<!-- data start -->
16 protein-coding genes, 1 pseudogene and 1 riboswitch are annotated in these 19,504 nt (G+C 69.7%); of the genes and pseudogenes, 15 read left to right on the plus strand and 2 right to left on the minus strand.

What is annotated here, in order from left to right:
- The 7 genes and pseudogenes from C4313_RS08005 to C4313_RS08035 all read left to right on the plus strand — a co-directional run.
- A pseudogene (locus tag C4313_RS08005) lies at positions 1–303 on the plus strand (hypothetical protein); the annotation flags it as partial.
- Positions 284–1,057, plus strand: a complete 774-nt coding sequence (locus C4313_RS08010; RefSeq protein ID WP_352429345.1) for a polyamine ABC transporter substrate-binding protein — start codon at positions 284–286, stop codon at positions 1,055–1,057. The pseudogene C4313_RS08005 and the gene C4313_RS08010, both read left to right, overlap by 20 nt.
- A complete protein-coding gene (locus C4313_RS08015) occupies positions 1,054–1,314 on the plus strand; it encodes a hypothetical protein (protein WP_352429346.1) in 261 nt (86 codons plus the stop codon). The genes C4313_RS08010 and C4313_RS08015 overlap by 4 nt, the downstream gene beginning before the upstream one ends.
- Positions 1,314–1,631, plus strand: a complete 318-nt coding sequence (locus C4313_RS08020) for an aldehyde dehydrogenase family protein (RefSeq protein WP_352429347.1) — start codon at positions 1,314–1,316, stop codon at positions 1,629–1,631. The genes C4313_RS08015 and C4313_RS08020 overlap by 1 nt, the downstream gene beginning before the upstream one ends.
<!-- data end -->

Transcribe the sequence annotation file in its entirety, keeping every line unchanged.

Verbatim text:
16 protein-coding genes, 1 pseudogene and 1 riboswitch are annotated in these 19,504 nt (G+C 69.7%); of the genes and pseudogenes, 15 read left to right on the plus strand and 2 right to left on the minus strand.

What is annotated here, in order from left to right:
- The 7 genes and pseudogenes from C4313_RS08005 to C4313_RS08035 all read left to right on the plus strand — a co-directional run.
- A pseudogene (locus tag C4313_RS08005) lies at positions 1–303 on the plus strand (hypothetical protein); the annotation flags it as partial.
- Positions 284–1,057, plus strand: a complete 774-nt coding sequence (locus C4313_RS08010; RefSeq protein ID WP_352429345.1) for a polyamine ABC transporter substrate-binding protein — start codon at positions 284–286, stop codon at positions 1,055–1,057. The pseudogene C4313_RS08005 and the gene C4313_RS08010, both read left to right, overlap by 20 nt.
- A complete protein-coding gene (locus C4313_RS08015) occupies positions 1,054–1,314 on the plus strand; it encodes a hypothetical protein (protein WP_352429346.1) in 261 nt (86 codons plus the stop codon). The genes C4313_RS08010 and C4313_RS08015 overlap by 4 nt, the downstream gene beginning before the upstream one ends.
- Positions 1,314–1,631, plus strand: a complete 318-nt coding sequence (locus C4313_RS08020) for an aldehyde dehydrogenase family protein (RefSeq protein WP_352429347.1) — start codon at positions 1,314–1,316, stop codon at positions 1,629–1,631. The genes C4313_RS08015 and C4313_RS08020 overlap by 1 nt, the downstream gene beginning before the upstream one ends.